Today's pic makes me super happy!
Check it out!
Writers writing during a pandemic!
I did three virtual writing workshops today for students in Grades Three to Six at Onslow Elementary School in western Quebec. Those are some of the Grade Six students writing (about the pandemic, of course!) during today's writing exercise. I have to admit that early in the day, the students were ... well... a touch wild -- and then I learned that they had just been informed their school is about to be closed for eight days on account of the pandemic. They'd already packed up their belongings. No wonder they were feeling a little all over the place. I did my usual writing tips, and I tried my best to keep them on track -- but then the wonderful thing happened... I gave them a writing exercise, and they all got to work quietly and in a focused way. Look at today's photo again for proof.
Which helps demonstrate something I believe -- writing helps us cope. Writing can help us make sense of difficult, overwhelming times. If my exercise helped those students settle down, well, I feel like I have the best job in the world. I can pass on the benefits of writing, of taking the time to put our thoughts and feelings into words.
As usual, I'll share a few highlights of my day. One was meeting a Grade Six student whose name was Campbell. "Like the soup," the student's teacher, Ms. Peck, called out. I asked Campbell whether she'd ever seen Andy Warhol's famous painting of the Campbell soup cans. She said she hadn't. Check it out ASAP, Campbell! It's made for YOU! When I told the Grade Sixes that reading books is an important part of a writer's job, that it's like tasting food if you're a professional chef, a student named Noah said, "I don't know how to make food. I burn milk." Which gave me a chance to talk about TROUBLE and how trouble helps fuel a story. I wouldn't mind reading about a kid who burns the milk while he's trying to make an omelette.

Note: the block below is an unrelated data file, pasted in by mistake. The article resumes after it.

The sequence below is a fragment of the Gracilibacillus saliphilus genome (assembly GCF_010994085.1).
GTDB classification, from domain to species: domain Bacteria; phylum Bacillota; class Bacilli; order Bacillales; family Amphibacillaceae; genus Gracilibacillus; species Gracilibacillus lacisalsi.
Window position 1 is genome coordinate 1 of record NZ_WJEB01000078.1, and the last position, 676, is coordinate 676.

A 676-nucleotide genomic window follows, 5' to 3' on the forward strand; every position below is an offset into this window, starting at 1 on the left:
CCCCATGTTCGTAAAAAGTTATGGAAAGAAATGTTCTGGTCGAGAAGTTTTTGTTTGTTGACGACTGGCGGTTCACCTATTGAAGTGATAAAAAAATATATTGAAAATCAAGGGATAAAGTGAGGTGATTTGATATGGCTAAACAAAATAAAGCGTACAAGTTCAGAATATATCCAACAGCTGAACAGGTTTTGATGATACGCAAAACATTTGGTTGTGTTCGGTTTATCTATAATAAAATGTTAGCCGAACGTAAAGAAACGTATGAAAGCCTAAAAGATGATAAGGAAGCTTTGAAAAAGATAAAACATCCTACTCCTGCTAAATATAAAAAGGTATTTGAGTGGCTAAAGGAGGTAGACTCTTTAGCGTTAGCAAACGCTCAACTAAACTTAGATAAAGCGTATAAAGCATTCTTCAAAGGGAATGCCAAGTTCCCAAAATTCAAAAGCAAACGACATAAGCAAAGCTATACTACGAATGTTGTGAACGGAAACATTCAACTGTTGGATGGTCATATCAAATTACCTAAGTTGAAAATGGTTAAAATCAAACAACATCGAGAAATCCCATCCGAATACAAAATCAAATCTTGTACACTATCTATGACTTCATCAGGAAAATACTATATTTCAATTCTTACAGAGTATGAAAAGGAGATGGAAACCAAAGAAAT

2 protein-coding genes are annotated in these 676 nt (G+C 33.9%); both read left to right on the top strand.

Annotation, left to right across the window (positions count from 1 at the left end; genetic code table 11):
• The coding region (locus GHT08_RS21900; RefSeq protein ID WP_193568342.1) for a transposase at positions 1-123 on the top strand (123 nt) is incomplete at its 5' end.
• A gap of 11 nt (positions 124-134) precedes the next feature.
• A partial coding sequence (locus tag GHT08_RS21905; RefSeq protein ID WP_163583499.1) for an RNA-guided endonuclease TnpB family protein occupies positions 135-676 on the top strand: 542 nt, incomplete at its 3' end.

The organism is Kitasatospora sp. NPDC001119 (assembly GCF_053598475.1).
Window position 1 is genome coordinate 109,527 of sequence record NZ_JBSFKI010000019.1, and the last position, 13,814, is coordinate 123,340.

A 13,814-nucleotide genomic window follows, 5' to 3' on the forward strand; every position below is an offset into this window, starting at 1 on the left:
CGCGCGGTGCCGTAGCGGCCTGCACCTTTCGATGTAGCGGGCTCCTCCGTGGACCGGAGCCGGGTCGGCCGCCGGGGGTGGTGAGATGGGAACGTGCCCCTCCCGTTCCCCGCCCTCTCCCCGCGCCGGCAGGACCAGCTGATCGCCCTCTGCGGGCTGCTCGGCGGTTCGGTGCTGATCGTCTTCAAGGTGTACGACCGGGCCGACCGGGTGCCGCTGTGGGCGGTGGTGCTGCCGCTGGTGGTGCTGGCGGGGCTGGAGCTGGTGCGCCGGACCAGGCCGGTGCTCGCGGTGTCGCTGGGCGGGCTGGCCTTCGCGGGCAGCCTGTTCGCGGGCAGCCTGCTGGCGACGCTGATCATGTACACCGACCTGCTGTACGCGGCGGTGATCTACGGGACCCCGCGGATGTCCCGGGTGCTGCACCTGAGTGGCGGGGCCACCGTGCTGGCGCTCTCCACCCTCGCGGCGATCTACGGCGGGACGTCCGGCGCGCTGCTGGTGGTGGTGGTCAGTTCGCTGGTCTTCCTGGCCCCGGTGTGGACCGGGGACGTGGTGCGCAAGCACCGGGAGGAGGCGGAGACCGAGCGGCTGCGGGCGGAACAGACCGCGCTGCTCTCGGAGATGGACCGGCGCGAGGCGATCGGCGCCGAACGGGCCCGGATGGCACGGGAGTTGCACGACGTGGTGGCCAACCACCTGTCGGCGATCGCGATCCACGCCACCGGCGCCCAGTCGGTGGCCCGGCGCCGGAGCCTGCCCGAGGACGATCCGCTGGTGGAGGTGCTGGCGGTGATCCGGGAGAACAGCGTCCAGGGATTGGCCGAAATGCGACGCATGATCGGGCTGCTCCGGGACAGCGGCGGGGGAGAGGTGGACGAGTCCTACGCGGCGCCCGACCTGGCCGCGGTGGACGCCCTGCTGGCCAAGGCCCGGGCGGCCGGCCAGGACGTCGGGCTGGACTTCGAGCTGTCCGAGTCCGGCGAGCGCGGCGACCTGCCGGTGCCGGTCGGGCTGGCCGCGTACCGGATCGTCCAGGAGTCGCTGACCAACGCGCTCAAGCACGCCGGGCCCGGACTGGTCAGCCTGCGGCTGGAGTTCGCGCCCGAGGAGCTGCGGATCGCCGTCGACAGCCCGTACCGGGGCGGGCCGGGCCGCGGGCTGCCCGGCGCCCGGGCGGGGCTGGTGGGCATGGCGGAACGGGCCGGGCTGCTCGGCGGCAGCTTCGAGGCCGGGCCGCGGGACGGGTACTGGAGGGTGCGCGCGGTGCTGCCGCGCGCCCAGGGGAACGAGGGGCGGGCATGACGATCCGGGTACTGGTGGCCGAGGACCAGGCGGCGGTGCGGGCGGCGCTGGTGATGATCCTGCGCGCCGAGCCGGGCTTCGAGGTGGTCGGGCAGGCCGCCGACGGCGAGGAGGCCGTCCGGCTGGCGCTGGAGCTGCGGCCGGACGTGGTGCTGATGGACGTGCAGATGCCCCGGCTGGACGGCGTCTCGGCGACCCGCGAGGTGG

A student named Kori demonstrated how playing with words can be fun. "What," Kory asked, "if you have a character named Mayo, and you call the character May for short?" I like that! Esepcially the Mayonnaise part!
During my session with Ms. Savard's Grades Four and Five students, I had to laugh when I saw a student hunched over at the back of the room, sneaking over to another desk. That's because I had just asked the students to try and stay in their desks during my talk. But honestly, the sight of this shadowy figure creeping along... well... it's something I could use in a book. As I told the students, we writers look for details that are odd, funny or sad. I'd say that creeping was odd and funny!
I ended my day with Ms. Villeneuve's Grades Three and Four students. It was hat day in Ms. Villeneuve's class, and when I asked about it, she explained, "They earned it because the students worked well." These kids worked well for me too. And even if they're the youngest ones I worked with today, I decided to give them a tough exercise -- to remember their saddest day so far during the pandemic.
I was delighted that several of the students wanted to share their pandemic stories. Luka wrote about staying in bed for three hours and of having nothing to do. Jessop wrote about being worried her friends would catch COVID. Molly wrote about having a new baby cousin -- and only being able to see him through a window. All beautiful, moving memories.
I'll end with Ethan's story: "When I got up, i forgot about the pandemic. Then I heard my parents talking about it. Then I told myself, 'Never give up!'"
I'd say that was a pretty special ending to a lively day. And a perfect ending for today's blog. Thanks to all the kids and their teachers for doing your best on a challenging day. Let's all try to be like Ethan -- and never give up.
I'm scheduled to work with the Onslow students again next Tuesday. If all goes well, they'll be joining me from their homes. More pandemic stories! Till then, everybody, stay safe, rest up, enjoy the long weekend. As we all keep saying in Quebec, Ça va bien aller!